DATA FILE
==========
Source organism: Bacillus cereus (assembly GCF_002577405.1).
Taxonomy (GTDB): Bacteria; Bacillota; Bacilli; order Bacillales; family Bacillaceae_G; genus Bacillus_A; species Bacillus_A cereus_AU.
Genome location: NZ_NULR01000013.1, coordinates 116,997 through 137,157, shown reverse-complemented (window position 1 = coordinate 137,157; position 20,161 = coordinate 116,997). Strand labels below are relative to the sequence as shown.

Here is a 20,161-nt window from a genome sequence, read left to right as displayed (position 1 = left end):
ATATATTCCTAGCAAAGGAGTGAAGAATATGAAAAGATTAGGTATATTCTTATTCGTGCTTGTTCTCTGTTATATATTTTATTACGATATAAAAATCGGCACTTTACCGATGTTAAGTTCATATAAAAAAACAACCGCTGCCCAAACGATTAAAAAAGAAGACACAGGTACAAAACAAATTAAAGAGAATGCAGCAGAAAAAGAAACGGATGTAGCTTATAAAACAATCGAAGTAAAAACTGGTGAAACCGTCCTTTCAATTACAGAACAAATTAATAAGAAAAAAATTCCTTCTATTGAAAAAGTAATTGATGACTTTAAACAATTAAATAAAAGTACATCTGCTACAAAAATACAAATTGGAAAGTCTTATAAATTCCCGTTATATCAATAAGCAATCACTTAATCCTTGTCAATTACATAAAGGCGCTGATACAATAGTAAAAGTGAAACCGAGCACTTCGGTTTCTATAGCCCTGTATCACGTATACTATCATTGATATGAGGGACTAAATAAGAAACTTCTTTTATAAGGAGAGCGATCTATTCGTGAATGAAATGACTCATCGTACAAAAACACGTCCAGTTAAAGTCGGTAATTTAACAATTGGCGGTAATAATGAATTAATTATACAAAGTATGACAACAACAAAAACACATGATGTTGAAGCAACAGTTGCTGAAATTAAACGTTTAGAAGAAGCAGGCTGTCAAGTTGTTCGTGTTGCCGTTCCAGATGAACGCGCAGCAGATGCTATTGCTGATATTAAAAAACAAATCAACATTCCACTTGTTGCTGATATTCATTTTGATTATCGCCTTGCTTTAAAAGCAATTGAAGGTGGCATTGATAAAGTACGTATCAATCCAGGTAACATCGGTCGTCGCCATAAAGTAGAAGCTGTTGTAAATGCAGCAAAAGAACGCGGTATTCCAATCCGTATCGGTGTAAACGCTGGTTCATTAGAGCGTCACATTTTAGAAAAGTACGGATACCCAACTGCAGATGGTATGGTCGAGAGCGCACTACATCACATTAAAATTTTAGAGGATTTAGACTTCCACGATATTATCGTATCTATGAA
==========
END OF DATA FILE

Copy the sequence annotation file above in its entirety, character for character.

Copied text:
Source organism: Bacillus cereus (assembly GCF_002577405.1).
Taxonomy (GTDB): Bacteria; Bacillota; Bacilli; order Bacillales; family Bacillaceae_G; genus Bacillus_A; species Bacillus_A cereus_AU.
Genome location: NZ_NULR01000013.1, coordinates 116,997 through 137,157, shown reverse-complemented (window position 1 = coordinate 137,157; position 20,161 = coordinate 116,997). Strand labels below are relative to the sequence as shown.

Here is a 20,161-nt window from a genome sequence, read left to right as displayed (position 1 = left end):
ATATATTCCTAGCAAAGGAGTGAAGAATATGAAAAGATTAGGTATATTCTTATTCGTGCTTGTTCTCTGTTATATATTTTATTACGATATAAAAATCGGCACTTTACCGATGTTAAGTTCATATAAAAAAACAACCGCTGCCCAAACGATTAAAAAAGAAGACACAGGTACAAAACAAATTAAAGAGAATGCAGCAGAAAAAGAAACGGATGTAGCTTATAAAACAATCGAAGTAAAAACTGGTGAAACCGTCCTTTCAATTACAGAACAAATTAATAAGAAAAAAATTCCTTCTATTGAAAAAGTAATTGATGACTTTAAACAATTAAATAAAAGTACATCTGCTACAAAAATACAAATTGGAAAGTCTTATAAATTCCCGTTATATCAATAAGCAATCACTTAATCCTTGTCAATTACATAAAGGCGCTGATACAATAGTAAAAGTGAAACCGAGCACTTCGGTTTCTATAGCCCTGTATCACGTATACTATCATTGATATGAGGGACTAAATAAGAAACTTCTTTTATAAGGAGAGCGATCTATTCGTGAATGAAATGACTCATCGTACAAAAACACGTCCAGTTAAAGTCGGTAATTTAACAATTGGCGGTAATAATGAATTAATTATACAAAGTATGACAACAACAAAAACACATGATGTTGAAGCAACAGTTGCTGAAATTAAACGTTTAGAAGAAGCAGGCTGTCAAGTTGTTCGTGTTGCCGTTCCAGATGAACGCGCAGCAGATGCTATTGCTGATATTAAAAAACAAATCAACATTCCACTTGTTGCTGATATTCATTTTGATTATCGCCTTGCTTTAAAAGCAATTGAAGGTGGCATTGATAAAGTACGTATCAATCCAGGTAACATCGGTCGTCGCCATAAAGTAGAAGCTGTTGTAAATGCAGCAAAAGAACGCGGTATTCCAATCCGTATCGGTGTAAACGCTGGTTCATTAGAGCGTCACATTTTAGAAAAGTACGGATACCCAACTGCAGATGGTATGGTCGAGAGCGCACTACATCACATTAAAATTTTAGAGGATTTAGACTTCCACGATATTATCGTATCTATGAA